Law of Varna to determine the four basic roles in life, which are
also the "inherited professions," the only legitimate
means of making one's living.

(Yes,
I know, we are talking only of men here; but in ancient societies
women were thought to be exempt from trade, war, and the sacerdotal
demands of religion because their main business was fostering the
race. I suppose no one in those days thought that there was anything
more important to do. Now that the breeding of more people is often
seen as a disaster, the view of women's place has much changedu2014perhaps
not altogether for the better?)

The
four ancient Varnas (I take this from a pamphlet, "Varnashramadharma,"
by Mahatma Gandhi) are Brahmana, Kshatriya, Vaishya, and Shudra.
Gandhi: "The function of a Brahmana is to study and teach the
science of Brahman (or spiritual truth). He performs the function
as he cannot do otherwise, as it is the law of his being. That secures
him his livelihood, but he will take it as a gift from God. A Kshatriya
will perform the function of protecting the people in the same spirit,
accepting for his livelihood whatever the people can afford to give
him. A Vaishya will pursue wealth-producing occupations for the
welfare of the community, keeping for himself enough for his own
maintenance and rendering the balance to the community in one shape
or other. A Shudra will perform physical labor in the same spirit
of service."

Those
noises I think I hear offstage are perhaps howls of incredulity
that anyone could be so naïve as to suppose any of this could
happen in real life. I haven't space to give you Gandhi's own parrying
of the skeptical questions other Hindus addressed to him and which
he answered with the utmost simplicity and realism. He knew perfectly
well he was dishing out stuff a modern person of any nation can
barely tolerate. But I believe he was on to something. Check out
your acquaintance in terms of these four Varnas and see if it is
not enlightening, see if they do not, considered thoughtfully, illustrate
the accuracy of the old Vedic differentiation.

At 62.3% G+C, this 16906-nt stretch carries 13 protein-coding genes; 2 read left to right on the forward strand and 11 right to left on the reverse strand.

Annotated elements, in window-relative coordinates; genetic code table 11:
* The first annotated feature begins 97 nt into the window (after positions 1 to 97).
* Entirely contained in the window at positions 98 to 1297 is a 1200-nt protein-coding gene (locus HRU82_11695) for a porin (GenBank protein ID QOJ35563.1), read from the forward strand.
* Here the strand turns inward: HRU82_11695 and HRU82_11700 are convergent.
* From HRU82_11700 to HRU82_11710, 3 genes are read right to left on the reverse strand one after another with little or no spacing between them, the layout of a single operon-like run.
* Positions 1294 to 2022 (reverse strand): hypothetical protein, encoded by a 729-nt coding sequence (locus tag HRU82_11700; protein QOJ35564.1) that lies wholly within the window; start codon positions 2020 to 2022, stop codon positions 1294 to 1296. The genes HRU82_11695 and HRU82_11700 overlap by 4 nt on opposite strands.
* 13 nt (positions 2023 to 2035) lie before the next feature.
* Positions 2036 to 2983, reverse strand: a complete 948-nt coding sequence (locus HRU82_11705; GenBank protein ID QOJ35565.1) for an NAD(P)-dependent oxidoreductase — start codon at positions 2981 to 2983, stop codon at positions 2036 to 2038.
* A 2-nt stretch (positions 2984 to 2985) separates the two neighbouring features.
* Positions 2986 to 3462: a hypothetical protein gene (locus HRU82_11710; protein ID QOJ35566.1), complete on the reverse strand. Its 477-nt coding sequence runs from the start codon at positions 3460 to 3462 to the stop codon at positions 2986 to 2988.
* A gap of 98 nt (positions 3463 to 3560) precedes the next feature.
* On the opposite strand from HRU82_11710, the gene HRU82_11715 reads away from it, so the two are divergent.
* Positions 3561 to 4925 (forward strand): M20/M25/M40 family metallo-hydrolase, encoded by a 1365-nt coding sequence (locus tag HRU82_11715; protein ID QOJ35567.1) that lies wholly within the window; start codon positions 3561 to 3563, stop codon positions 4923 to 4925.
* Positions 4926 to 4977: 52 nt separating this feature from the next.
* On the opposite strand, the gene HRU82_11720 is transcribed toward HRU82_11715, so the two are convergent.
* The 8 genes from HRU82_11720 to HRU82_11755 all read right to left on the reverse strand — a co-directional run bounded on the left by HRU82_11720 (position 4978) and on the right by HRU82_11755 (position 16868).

Gandhi
thought no one could be happy outside his Varna; one might be the
son of a carpenter, and therefore intended to earn one's living
as a carpenter, but one could also be, and perhaps should be, through
one's own interests and efforts, a teacher, a Brahmanau2014except not
for one's livelihood. I think of the shoemaker Jacob Boehme as an
example of this.

It
is important not to confuse genuine Varna with caste, and to know
that Gandhi thought the modern Indian caste system a horror. He,
perhaps more than any other person, was instrumental in ending the
worst of the ghastly injustices visited upon outcastes, the so-called
"untouchables." He thought no one in any Varna was justified
in assuming superiority over anyone in another Varna. "But
if Varna reveals the law of one's being and thus the duty one has
to perform, it confers no right, and the idea of superiority or
inferiority is wholly repugnant to it. All Varnas are equal. . .
."

It
is worth mentioning that one of the three pillars of Swaraj, his
action program for Indian home rule, was the "establishment
of Hindu-Muslim unity." Like other prophets he was not honored,
ultimately, in his own country, which engaged in a ferocious bloodbath
of Hindu-Muslim hatred and broke apart into two nations.

But
I wander from my point about those soldiers in Iraq, those "young
officers" on view in the New Yorker article. They are
in military service out of conviction that it is their "thing"
(a rough translation, I submit, of Varna). They certainly cannot
be in it for the big money. They are entitled to the gratitude and
admiration of their fellow citizens. But they are not going to get
it ("no victory parade") because they have been betrayed
by people occupying the places of two of the other Varnas, usurpers
who have stolen the places of Brahmanas, the teachers and spiritual
guides of society, and the Vaishyas, its wealth producers.

So
instead of true leadership from people properly in Varna as Brahmans
and Vaishyas, we are led by ideologues and moneybags who wouldn't
know a Varna from an alley cat. Our Kshatriyas have been sent on
fools' errands and are now locked into a thankless and shameful
mess in Iraq and another in Afghanistan, and they will not be extricated
from them, not this week and not next, by any New Yorker
article.

January
19, 2005

Tom
White [send him mail]
writes from Odessa, Texas. He is the author of Bill
W., A Different Kind of Hero: The Story of Alcoholics Anonymous

(2003).

Tom
White Archives